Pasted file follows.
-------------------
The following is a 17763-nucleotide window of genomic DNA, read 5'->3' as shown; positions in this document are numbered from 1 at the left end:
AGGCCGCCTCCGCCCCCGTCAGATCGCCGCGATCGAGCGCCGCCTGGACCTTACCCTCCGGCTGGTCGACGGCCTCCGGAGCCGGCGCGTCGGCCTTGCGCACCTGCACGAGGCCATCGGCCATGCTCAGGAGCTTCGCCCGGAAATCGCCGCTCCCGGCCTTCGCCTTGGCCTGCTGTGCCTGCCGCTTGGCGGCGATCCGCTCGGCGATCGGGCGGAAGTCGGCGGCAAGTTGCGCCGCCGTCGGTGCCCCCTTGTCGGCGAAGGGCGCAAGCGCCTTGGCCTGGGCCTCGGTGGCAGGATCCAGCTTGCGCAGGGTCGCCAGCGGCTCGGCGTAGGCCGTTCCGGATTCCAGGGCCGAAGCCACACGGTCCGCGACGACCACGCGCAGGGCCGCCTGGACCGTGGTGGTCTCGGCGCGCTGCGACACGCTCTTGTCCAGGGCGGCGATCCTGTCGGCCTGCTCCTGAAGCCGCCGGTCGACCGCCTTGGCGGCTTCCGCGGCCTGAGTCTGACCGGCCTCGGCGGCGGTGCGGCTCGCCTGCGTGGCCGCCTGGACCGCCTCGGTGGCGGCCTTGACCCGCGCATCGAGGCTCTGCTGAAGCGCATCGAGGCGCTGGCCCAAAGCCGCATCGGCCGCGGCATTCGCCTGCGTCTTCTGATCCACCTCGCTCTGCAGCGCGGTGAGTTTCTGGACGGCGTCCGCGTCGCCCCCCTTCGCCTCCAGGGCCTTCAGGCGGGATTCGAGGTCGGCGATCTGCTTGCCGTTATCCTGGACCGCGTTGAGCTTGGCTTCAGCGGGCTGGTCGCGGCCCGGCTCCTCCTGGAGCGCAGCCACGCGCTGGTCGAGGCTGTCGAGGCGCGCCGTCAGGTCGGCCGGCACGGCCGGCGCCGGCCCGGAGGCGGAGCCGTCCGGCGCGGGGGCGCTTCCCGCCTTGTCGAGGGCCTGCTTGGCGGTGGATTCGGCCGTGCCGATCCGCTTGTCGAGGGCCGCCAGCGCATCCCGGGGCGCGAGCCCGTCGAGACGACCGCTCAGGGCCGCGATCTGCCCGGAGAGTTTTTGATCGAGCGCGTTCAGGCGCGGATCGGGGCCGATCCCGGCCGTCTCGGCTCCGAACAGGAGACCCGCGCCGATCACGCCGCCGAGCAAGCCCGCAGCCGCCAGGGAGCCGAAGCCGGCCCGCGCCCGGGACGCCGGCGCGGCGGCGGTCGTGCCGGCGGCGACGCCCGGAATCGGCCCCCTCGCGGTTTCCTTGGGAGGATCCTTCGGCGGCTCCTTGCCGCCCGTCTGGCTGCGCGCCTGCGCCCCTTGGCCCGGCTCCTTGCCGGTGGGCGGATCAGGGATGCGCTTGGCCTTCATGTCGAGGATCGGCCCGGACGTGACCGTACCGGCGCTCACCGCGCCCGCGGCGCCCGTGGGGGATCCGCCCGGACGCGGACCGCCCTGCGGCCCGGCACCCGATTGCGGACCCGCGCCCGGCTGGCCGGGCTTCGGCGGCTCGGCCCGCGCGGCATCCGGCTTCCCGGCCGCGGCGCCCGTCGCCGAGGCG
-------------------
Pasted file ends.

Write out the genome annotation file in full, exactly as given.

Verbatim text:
The following is a 17763-nucleotide window of genomic DNA, read 5'->3' as shown; positions in this document are numbered from 1 at the left end:
AGGCCGCCTCCGCCCCCGTCAGATCGCCGCGATCGAGCGCCGCCTGGACCTTACCCTCCGGCTGGTCGACGGCCTCCGGAGCCGGCGCGTCGGCCTTGCGCACCTGCACGAGGCCATCGGCCATGCTCAGGAGCTTCGCCCGGAAATCGCCGCTCCCGGCCTTCGCCTTGGCCTGCTGTGCCTGCCGCTTGGCGGCGATCCGCTCGGCGATCGGGCGGAAGTCGGCGGCAAGTTGCGCCGCCGTCGGTGCCCCCTTGTCGGCGAAGGGCGCAAGCGCCTTGGCCTGGGCCTCGGTGGCAGGATCCAGCTTGCGCAGGGTCGCCAGCGGCTCGGCGTAGGCCGTTCCGGATTCCAGGGCCGAAGCCACACGGTCCGCGACGACCACGCGCAGGGCCGCCTGGACCGTGGTGGTCTCGGCGCGCTGCGACACGCTCTTGTCCAGGGCGGCGATCCTGTCGGCCTGCTCCTGAAGCCGCCGGTCGACCGCCTTGGCGGCTTCCGCGGCCTGAGTCTGACCGGCCTCGGCGGCGGTGCGGCTCGCCTGCGTGGCCGCCTGGACCGCCTCGGTGGCGGCCTTGACCCGCGCATCGAGGCTCTGCTGAAGCGCATCGAGGCGCTGGCCCAAAGCCGCATCGGCCGCGGCATTCGCCTGCGTCTTCTGATCCACCTCGCTCTGCAGCGCGGTGAGTTTCTGGACGGCGTCCGCGTCGCCCCCCTTCGCCTCCAGGGCCTTCAGGCGGGATTCGAGGTCGGCGATCTGCTTGCCGTTATCCTGGACCGCGTTGAGCTTGGCTTCAGCGGGCTGGTCGCGGCCCGGCTCCTCCTGGAGCGCAGCCACGCGCTGGTCGAGGCTGTCGAGGCGCGCCGTCAGGTCGGCCGGCACGGCCGGCGCCGGCCCGGAGGCGGAGCCGTCCGGCGCGGGGGCGCTTCCCGCCTTGTCGAGGGCCTGCTTGGCGGTGGATTCGGCCGTGCCGATCCGCTTGTCGAGGGCCGCCAGCGCATCCCGGGGCGCGAGCCCGTCGAGACGACCGCTCAGGGCCGCGATCTGCCCGGAGAGTTTTTGATCGAGCGCGTTCAGGCGCGGATCGGGGCCGATCCCGGCCGTCTCGGCTCCGAACAGGAGACCCGCGCCGATCACGCCGCCGAGCAAGCCCGCAGCCGCCAGGGAGCCGAAGCCGGCCCGCGCCCGGGACGCCGGCGCGGCGGCGGTCGTGCCGGCGGCGACGCCCGGAATCGGCCCCCTCGCGGTTTCCTTGGGAGGATCCTTCGGCGGCTCCTTGCCGCCCGTCTGGCTGCGCGCCTGCGCCCCTTGGCCCGGCTCCTTGCCGGTGGGCGGATCAGGGATGCGCTTGGCCTTCATGTCGAGGATCGGCCCGGACGTGACCGTACCGGCGCTCACCGCGCCCGCGGCGCCCGTGGGGGATCCGCCCGGACGCGGACCGCCCTGCGGCCCGGCACCCGATTGCGGACCCGCGCCCGGCTGGCCGGGCTTCGGCGGCTCGGCCCGCGCGGCATCCGGCTTCCCGGCCGCGGCGCCCGTCGCCGAGGCG